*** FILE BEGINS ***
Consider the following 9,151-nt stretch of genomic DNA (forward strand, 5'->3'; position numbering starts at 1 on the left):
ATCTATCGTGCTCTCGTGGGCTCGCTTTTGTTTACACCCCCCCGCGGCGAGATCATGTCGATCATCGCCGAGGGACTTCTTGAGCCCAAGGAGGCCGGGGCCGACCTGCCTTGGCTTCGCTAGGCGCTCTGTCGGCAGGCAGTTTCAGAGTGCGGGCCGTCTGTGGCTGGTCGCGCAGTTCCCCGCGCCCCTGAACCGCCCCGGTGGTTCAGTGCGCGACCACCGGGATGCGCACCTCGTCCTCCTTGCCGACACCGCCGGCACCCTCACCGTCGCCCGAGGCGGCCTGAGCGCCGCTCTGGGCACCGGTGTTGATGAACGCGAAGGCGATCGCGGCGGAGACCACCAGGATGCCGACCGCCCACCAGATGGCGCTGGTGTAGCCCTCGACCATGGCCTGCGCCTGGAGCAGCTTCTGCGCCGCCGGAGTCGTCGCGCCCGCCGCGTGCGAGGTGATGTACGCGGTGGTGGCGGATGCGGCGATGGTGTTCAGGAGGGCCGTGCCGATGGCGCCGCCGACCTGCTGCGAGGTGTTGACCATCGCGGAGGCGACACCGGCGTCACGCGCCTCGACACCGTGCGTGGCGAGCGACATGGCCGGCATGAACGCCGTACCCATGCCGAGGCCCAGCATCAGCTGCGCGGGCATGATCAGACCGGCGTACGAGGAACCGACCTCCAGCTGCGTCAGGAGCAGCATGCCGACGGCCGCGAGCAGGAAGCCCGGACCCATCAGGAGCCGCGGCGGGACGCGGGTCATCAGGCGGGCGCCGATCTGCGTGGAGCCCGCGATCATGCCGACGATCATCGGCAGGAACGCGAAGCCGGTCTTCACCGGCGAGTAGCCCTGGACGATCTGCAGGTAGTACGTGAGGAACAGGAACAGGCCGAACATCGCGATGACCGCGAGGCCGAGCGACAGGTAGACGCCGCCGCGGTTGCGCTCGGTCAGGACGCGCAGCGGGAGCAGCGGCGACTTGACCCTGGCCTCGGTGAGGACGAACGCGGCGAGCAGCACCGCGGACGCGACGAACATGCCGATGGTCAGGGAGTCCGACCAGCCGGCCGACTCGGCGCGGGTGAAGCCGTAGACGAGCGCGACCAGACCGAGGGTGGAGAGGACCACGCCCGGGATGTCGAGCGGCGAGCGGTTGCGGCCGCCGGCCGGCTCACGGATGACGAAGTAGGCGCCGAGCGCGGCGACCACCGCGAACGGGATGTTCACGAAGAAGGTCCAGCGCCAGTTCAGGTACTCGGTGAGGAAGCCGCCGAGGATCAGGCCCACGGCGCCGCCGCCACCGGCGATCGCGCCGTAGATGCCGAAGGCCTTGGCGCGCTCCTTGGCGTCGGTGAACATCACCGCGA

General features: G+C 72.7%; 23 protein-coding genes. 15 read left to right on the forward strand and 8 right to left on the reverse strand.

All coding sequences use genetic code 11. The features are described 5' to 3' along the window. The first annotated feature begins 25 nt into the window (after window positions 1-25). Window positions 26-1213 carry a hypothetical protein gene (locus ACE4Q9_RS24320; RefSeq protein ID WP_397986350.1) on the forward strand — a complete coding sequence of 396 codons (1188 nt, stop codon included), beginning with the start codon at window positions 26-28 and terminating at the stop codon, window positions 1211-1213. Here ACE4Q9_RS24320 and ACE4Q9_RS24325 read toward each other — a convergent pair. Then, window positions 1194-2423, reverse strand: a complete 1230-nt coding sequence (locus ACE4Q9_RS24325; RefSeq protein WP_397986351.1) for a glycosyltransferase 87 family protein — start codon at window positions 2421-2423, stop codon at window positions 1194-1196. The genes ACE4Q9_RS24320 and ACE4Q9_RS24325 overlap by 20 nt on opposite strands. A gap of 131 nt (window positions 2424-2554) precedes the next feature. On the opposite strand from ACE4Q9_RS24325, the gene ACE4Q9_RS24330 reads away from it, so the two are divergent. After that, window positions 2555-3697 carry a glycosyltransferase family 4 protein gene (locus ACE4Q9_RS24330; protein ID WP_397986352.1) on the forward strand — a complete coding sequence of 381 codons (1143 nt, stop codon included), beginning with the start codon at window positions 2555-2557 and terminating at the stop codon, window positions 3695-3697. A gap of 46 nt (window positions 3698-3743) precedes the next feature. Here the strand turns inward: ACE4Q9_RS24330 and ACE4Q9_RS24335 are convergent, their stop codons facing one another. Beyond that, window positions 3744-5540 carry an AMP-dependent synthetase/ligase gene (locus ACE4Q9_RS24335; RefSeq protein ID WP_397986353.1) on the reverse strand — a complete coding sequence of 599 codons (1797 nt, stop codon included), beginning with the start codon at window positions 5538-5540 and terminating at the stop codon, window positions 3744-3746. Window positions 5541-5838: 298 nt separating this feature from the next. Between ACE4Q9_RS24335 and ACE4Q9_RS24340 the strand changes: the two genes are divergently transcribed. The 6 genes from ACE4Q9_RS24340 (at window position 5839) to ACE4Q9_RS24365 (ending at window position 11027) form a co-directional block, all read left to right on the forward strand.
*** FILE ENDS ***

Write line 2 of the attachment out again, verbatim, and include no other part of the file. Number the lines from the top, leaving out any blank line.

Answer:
ATCTATCGTGCTCTCGTGGGCTCGCTTTTGTTTACACCCCCCCGCGGCGAGATCATGTCGATCATCGCCGAGGGACTTCTTGAGCCCAAGGAGGCCGGGGCCGACCTGCCTTGGCTTCGCTAGGCGCTCTGTCGGCAGGCAGTTTCAGAGTGCGGGCCGTCTGTGGCTGGTCGCGCAGTTCCCCGCGCCCCTGAACCGCCCCGGTGGTTCAGTGCGCGACCACCGGGATGCGCACCTCGTCCTCCTTGCCGACACCGCCGGCACCCTCACCGTCGCCCGAGGCGGCCTGAGCGCCGCTCTGGGCACCGGTGTTGATGAACGCGAAGGCGATCGCGGCGGAGACCACCAGGATGCCGACCGCCCACCAGATGGCGCTGGTGTAGCCCTCGACCATGGCCTGCGCCTGGAGCAGCTTCTGCGCCGCCGGAGTCGTCGCGCCCGCCGCGTGCGAGGTGATGTACGCGGTGGTGGCGGATGCGGCGATGGTGTTCAGGAGGGCCGTGCCGATGGCGCCGCCGACCTGCTGCGAGGTGTTGACCATCGCGGAGGCGACACCGGCGTCACGCGCCTCGACACCGTGCGTGGCGAGCGACATGGCCGGCATGAACGCCGTACCCATGCCGAGGCCCAGCATCAGCTGCGCGGGCATGATCAGACCGGCGTACGAGGAACCGACCTCCAGCTGCGTCAGGAGCAGCATGCCGACGGCCGCGAGCAGGAAGCCCGGACCCATCAGGAGCCGCGGCGGGACGCGGGTCATCAGGCGGGCGCCGATCTGCGTGGAGCCCGCGATCATGCCGACGATCATCGGCAGGAACGCGAAGCCGGTCTTCACCGGCGAGTAGCCCTGGACGATCTGCAGGTAGTACGTGAGGAACAGGAACAGGCCGAACATCGCGATGACCGCGAGGCCGAGCGACAGGTAGACGCCGCCGCGGTTGCGCTCGGTCAGGACGCGCAGCGGGAGCAGCGGCGACTTGACCCTGGCCTCGGTGAGGACGAACGCGGCGAGCAGCACCGCGGACGCGACGAACATGCCGATGGTCAGGGAGTCCGACCAGCCGGCCGACTCGGCGCGGGTGAAGCCGTAGACGAGCGCGACCAGACCGAGGGTGGAGAGGACCACGCCCGGGATGTCGAGCGGCGAGCGGTTGCGGCCGCCGGCCGGCTCACGGATGACGAAGTAGGCGCCGAGCGCGGCGACCACCGCGAACGGGATGTTCACGAAGAAGGTCCAGCGCCAGTTCAGGTACTCGGTGAGGAAGCCGCCGAGGATCAGGCCCACGGCGCCGCCGCCACCGGCGATCGCGCCGTAGATGCCGAAGGCCTTGGCGCGCTCCTTGGCGTCGGTGAACATCACCGCGA